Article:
NBA Summer League: How not to watch


July is always the NBA’s silly season. Hurrying straight from the draft into free agency and coaching searches, there’s always a lot of smoke in the air. But among the least useful information is the breathless triumphalism over NBA Summer League performances. Irrational exuberance over new players doesn’t peak on draft night, but rather the first time a rookie performs his first impressive feat of athleticism in Vegas or Orlando.  The feverish dreams caused by lottery picks dominating players more hopeful of a deal with a mid-level European club than an NBA roster spot almost never come to fruition.

While there is some correlation (subscription required) between NBA Summer League performance and actual NBA production, it’s relatively small. At the previous link, Kevin Pelton found Summer League numbers to be about 1/3 as predictive of NBA success for rookies as college stats, while there was almost no relationship between Summer League production and sophomore year achievement. Further, the things which translate the least from these games, shooting efficiency and bulk scoring, are the things which tend to get noticed the most.

Certainly, performing well in the Summer League is better than performing poorly – especially for a rookie expected to contribute this year, strong Summer League play should be seen as a neccesary but not sufficient condition for a certain degree of “NBA readiness.” But in general, the best advice is to simply ignore the box score and stats and instead look for specific aspects of play that will translate to the NBA.  Does a big man move his feet well in the pick-and-roll? Does a wing attack a defender closing out effectively? Can a point guard get consistent penetration and make reasonable decisions with the ball? It’s just as important to look for  deficiencies in these sorts of areas as well.

Also vital is a sort of self-check on enthusiasm when a player for a favored team performs exceptionally well, but does so in a way that’s either unsustainable or just won’t work at the NBA level.  Josh Selby shot 27-of-42 in 2012 on his way to MVP. Selby took 22 shots during the remainder of his NBA career (assuming he doesn’t make his way back). Another example was Anthony Randolph, who scored 26.8 points per game on 61% shooting in 2009. Sounds great, right? Except he got those buckets pounding the ball, waving off teammates and shooting a variety of runners, pull ups and fadeaways over guys destined for the Latvian league, and despite his jaw-dropping combination of size and athleticism, at no point that summer did he resemble an actual contributing player in the NBA.

That same summer, Steph Curry couldn’t hit the broad side of a barn, shooting only 33% from the floor. But he was more impressive than Randolph by a large margin.  First was his size. For all the worry about his stature coming out of the draft, the first impression of Curry was that he was both taller and bulkier than expected. Rather than a spindly sub-six footer, he was a thin-though-solid 6-foot-2 or so. And more than just his size was his command on the court.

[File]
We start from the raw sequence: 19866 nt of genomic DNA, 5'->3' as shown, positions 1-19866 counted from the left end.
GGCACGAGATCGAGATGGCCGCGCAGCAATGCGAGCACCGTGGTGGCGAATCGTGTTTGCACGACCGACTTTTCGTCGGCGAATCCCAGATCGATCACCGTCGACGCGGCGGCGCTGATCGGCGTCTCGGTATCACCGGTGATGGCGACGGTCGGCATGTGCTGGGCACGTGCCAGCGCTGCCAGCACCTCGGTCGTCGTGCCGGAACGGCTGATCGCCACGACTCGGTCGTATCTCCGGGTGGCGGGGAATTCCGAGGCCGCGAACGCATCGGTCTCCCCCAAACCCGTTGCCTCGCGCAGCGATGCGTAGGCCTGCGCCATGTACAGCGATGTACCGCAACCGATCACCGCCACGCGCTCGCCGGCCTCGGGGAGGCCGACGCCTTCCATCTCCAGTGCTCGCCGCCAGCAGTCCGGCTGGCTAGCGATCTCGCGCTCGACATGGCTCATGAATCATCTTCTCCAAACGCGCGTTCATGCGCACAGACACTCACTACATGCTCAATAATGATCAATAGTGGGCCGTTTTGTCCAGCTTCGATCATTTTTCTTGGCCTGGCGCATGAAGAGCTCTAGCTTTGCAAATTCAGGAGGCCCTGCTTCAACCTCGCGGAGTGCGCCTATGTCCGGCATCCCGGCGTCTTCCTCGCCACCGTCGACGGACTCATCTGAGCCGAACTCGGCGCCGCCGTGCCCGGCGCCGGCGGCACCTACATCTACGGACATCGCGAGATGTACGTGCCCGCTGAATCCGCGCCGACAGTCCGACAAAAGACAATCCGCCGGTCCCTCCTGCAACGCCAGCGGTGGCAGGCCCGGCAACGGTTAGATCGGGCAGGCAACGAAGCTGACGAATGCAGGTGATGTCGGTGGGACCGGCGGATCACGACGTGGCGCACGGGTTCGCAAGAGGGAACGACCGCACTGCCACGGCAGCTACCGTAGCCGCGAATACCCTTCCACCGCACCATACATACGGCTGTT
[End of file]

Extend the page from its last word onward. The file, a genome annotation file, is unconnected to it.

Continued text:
Most rookies in Summer League are always moving at 275 miles per hour. It’s understandable, most are trying to secure jobs somewhere. Those that already have NBA guarantees are looking for minutes right away. The byproduct of this speed of play is sloppiness and poor decision-making, which leads to turnovers and poor shooting. Curry, from the first time he stepped on the court, was unhurried. Not to say he was slow – when the situation called for it, he could go up a gear and get where he needed to go. He was under control so the game looked comfortable to him and the style he was playing was familiar to an NBA observer as something that could exist within the framework of NBA play. This isn’t to say that Curry’s ascension to All-NBA performer was predicitable in any way based on his summer performance. However, he demonstrated fairly conclusively that he belonged.

For rookies, belonging on the court is all that Summer League can really prove, with some exceptions. Blake Griffin’s otherworldly physical talent and surprising skill level were certainly on display from his first appearance that same summer, but he was very much an outlier. Perhaps Andrew Wiggins or Dante Exum will show something similar this year, but its not likely. Meanwhile, for second year players, that same pace of play Curry showed from the off is vital. If after a year of experience in the NBA game, a perimeter player can’t consistently get where he wants to on the floor against this level of opposition, that should be a warning bell.

Big men tend to be the hardest of all to evaluate. First of all, the guard play tends to be of such a low standard that the games end up being largely perimeter dominated anyway. Further, there won’t be that many players with an NBA level combo of size and athelticism, so highly drafted bigs will be operating from the same position of physical advantage that the enjoyed in college.  Which is nice (and certainly better that Nerlens Noel was by far the most dominant big on the floor in Saturday’s Orlando league opener than not), but those advantages vanish or at least diminish against true NBA competition.

So, what to take from Saturday’s action? Noel has legit size and athleticism for his position, as does Aaron Gordon. Victor Oladipo is settling into the NBA game nicely. Kentavious Caldwell-Pope might have used the summer to expand his game a little. Shabazz Napier and Elfrid Payton have some work to do, but Nick Johnson looked like an NBA player even if he might not have a real position. Players like Oladipo and Kelly Olynyk have only so much to gain from these games, so only expect them to play one or two more games each. Of course, be prepared to revise any of these observations as more information comes in.

And beyond all, don’t get carried away, it’s just NBA Summer League.